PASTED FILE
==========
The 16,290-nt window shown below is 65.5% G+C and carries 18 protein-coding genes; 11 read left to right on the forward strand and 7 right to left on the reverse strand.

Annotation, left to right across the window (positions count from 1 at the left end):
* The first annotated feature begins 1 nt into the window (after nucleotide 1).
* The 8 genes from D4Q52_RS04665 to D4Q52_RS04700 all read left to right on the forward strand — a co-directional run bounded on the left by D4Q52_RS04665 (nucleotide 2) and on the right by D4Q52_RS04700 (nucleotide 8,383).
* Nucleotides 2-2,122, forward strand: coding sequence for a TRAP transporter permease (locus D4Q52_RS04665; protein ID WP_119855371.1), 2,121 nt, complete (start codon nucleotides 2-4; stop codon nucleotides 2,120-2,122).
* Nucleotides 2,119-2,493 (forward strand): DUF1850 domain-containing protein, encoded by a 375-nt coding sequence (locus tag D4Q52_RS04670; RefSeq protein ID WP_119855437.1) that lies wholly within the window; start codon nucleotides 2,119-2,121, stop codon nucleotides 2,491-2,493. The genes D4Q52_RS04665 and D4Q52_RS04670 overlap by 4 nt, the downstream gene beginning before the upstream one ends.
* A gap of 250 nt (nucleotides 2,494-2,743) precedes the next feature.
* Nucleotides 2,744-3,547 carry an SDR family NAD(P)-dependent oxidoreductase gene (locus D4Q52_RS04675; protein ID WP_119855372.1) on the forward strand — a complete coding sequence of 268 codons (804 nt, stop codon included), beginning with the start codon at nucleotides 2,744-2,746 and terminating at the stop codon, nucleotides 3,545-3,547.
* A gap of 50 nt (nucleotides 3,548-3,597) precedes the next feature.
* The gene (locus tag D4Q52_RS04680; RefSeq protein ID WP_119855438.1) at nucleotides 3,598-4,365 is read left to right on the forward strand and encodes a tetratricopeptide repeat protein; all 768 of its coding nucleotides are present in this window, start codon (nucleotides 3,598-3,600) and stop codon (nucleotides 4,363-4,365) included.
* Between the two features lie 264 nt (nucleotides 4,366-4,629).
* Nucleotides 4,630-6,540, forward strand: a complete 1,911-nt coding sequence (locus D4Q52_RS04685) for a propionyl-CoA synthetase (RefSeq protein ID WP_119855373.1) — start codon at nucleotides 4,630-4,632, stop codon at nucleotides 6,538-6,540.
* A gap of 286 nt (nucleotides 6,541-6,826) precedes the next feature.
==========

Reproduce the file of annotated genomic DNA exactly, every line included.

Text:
The 16,290-nt window shown below is 65.5% G+C and carries 18 protein-coding genes; 11 read left to right on the forward strand and 7 right to left on the reverse strand.

Annotation, left to right across the window (positions count from 1 at the left end):
* The first annotated feature begins 1 nt into the window (after nucleotide 1).
* The 8 genes from D4Q52_RS04665 to D4Q52_RS04700 all read left to right on the forward strand — a co-directional run bounded on the left by D4Q52_RS04665 (nucleotide 2) and on the right by D4Q52_RS04700 (nucleotide 8,383).
* Nucleotides 2-2,122, forward strand: coding sequence for a TRAP transporter permease (locus D4Q52_RS04665; protein ID WP_119855371.1), 2,121 nt, complete (start codon nucleotides 2-4; stop codon nucleotides 2,120-2,122).
* Nucleotides 2,119-2,493 (forward strand): DUF1850 domain-containing protein, encoded by a 375-nt coding sequence (locus tag D4Q52_RS04670; RefSeq protein ID WP_119855437.1) that lies wholly within the window; start codon nucleotides 2,119-2,121, stop codon nucleotides 2,491-2,493. The genes D4Q52_RS04665 and D4Q52_RS04670 overlap by 4 nt, the downstream gene beginning before the upstream one ends.
* A gap of 250 nt (nucleotides 2,494-2,743) precedes the next feature.
* Nucleotides 2,744-3,547 carry an SDR family NAD(P)-dependent oxidoreductase gene (locus D4Q52_RS04675; protein ID WP_119855372.1) on the forward strand — a complete coding sequence of 268 codons (804 nt, stop codon included), beginning with the start codon at nucleotides 2,744-2,746 and terminating at the stop codon, nucleotides 3,545-3,547.
* A gap of 50 nt (nucleotides 3,548-3,597) precedes the next feature.
* The gene (locus tag D4Q52_RS04680; RefSeq protein ID WP_119855438.1) at nucleotides 3,598-4,365 is read left to right on the forward strand and encodes a tetratricopeptide repeat protein; all 768 of its coding nucleotides are present in this window, start codon (nucleotides 3,598-3,600) and stop codon (nucleotides 4,363-4,365) included.
* Between the two features lie 264 nt (nucleotides 4,366-4,629).
* Nucleotides 4,630-6,540, forward strand: a complete 1,911-nt coding sequence (locus D4Q52_RS04685) for a propionyl-CoA synthetase (RefSeq protein ID WP_119855373.1) — start codon at nucleotides 4,630-4,632, stop codon at nucleotides 6,538-6,540.
* A gap of 286 nt (nucleotides 6,541-6,826) precedes the next feature.